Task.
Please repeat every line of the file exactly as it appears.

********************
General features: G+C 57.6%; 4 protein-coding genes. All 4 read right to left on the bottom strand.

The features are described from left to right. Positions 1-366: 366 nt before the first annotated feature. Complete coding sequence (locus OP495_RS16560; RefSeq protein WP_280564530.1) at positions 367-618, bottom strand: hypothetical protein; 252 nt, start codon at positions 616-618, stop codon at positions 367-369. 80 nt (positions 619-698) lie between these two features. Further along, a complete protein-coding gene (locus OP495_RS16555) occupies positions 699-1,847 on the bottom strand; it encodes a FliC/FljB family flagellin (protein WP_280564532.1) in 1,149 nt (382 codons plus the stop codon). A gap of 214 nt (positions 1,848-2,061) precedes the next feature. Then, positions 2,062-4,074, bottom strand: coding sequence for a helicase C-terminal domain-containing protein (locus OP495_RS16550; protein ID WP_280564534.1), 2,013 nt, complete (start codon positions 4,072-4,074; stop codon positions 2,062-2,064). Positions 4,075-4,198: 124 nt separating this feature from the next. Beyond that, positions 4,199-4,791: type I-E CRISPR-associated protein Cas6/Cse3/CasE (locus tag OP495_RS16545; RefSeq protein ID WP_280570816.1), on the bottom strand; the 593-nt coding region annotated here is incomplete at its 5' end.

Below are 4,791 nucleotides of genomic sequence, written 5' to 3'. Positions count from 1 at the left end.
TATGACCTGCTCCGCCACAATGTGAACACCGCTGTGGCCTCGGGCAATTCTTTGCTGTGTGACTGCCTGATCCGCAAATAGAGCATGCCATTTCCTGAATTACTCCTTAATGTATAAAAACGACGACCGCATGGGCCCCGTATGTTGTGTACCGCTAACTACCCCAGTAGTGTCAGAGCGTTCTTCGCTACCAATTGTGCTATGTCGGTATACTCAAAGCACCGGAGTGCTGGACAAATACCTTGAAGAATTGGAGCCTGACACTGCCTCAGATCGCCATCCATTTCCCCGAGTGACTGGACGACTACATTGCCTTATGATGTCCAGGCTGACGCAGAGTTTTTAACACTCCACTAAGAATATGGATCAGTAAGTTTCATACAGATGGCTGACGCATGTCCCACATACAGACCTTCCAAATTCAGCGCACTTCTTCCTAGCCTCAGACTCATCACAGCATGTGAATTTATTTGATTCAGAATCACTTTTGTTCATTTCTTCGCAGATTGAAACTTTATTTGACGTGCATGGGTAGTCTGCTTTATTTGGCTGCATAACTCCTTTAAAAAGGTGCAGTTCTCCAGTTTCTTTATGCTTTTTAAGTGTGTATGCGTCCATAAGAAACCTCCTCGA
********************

General features: G+C 57.6%; 4 protein-coding genes. All 4 read right to left on the bottom strand.

The features are described from left to right. Positions 1-366: 366 nt before the first annotated feature. Complete coding sequence (locus OP495_RS16560; RefSeq protein WP_280564530.1) at positions 367-618, bottom strand: hypothetical protein; 252 nt, start codon at positions 616-618, stop codon at positions 367-369. 80 nt (positions 619-698) lie between these two features. Further along, a complete protein-coding gene (locus OP495_RS16555) occupies positions 699-1,847 on the bottom strand; it encodes a FliC/FljB family flagellin (protein WP_280564532.1) in 1,149 nt (382 codons plus the stop codon). A gap of 214 nt (positions 1,848-2,061) precedes the next feature. Then, positions 2,062-4,074, bottom strand: coding sequence for a helicase C-terminal domain-containing protein (locus OP495_RS16550; protein ID WP_280564534.1), 2,013 nt, complete (start codon positions 4,072-4,074; stop codon positions 2,062-2,064). Positions 4,075-4,198: 124 nt separating this feature from the next. Beyond that, positions 4,199-4,791: type I-E CRISPR-associated protein Cas6/Cse3/CasE (locus tag OP495_RS16545; RefSeq protein ID WP_280570816.1), on the bottom strand; the 593-nt coding region annotated here is incomplete at its 5' end.

Below are 4,791 nucleotides of genomic sequence, written 5' to 3'. Positions count from 1 at the left end.
TATGACCTGCTCCGCCACAATGTGAACACCGCTGTGGCCTCGGGCAATTCTTTGCTGTGTGACTGCCTGATCCGCAAATAGAGCATGCCATTTCCTGAATTACTCCTTAATGTATAAAAACGACGACCGCATGGGCCCCGTATGTTGTGTACCGCTAACTACCCCAGTAGTGTCAGAGCGTTCTTCGCTACCAATTGTGCTATGTCGGTATACTCAAAGCACCGGAGTGCTGGACAAATACCTTGAAGAATTGGAGCCTGACACTGCCTCAGATCGCCATCCATTTCCCCGAGTGACTGGACGACTACATTGCCTTATGATGTCCAGGCTGACGCAGAGTTTTTAACACTCCACTAAGAATATGGATCAGTAAGTTTCATACAGATGGCTGACGCATGTCCCACATACAGACCTTCCAAATTCAGCGCACTTCTTCCTAGCCTCAGACTCATCACAGCATGTGAATTTATTTGATTCAGAATCACTTTTGTTCATTTCTTCGCAGATTGAAACTTTATTTGACGTGCATGGGTAGTCTGCTTTATTTGGCTGCATAACTCCTTTAAAAAGGTGCAGTTCTCCAGTTTCTTTATGCTTTTTAAGTGTGTATGCGTCCATAAGAAACCTCCTCGA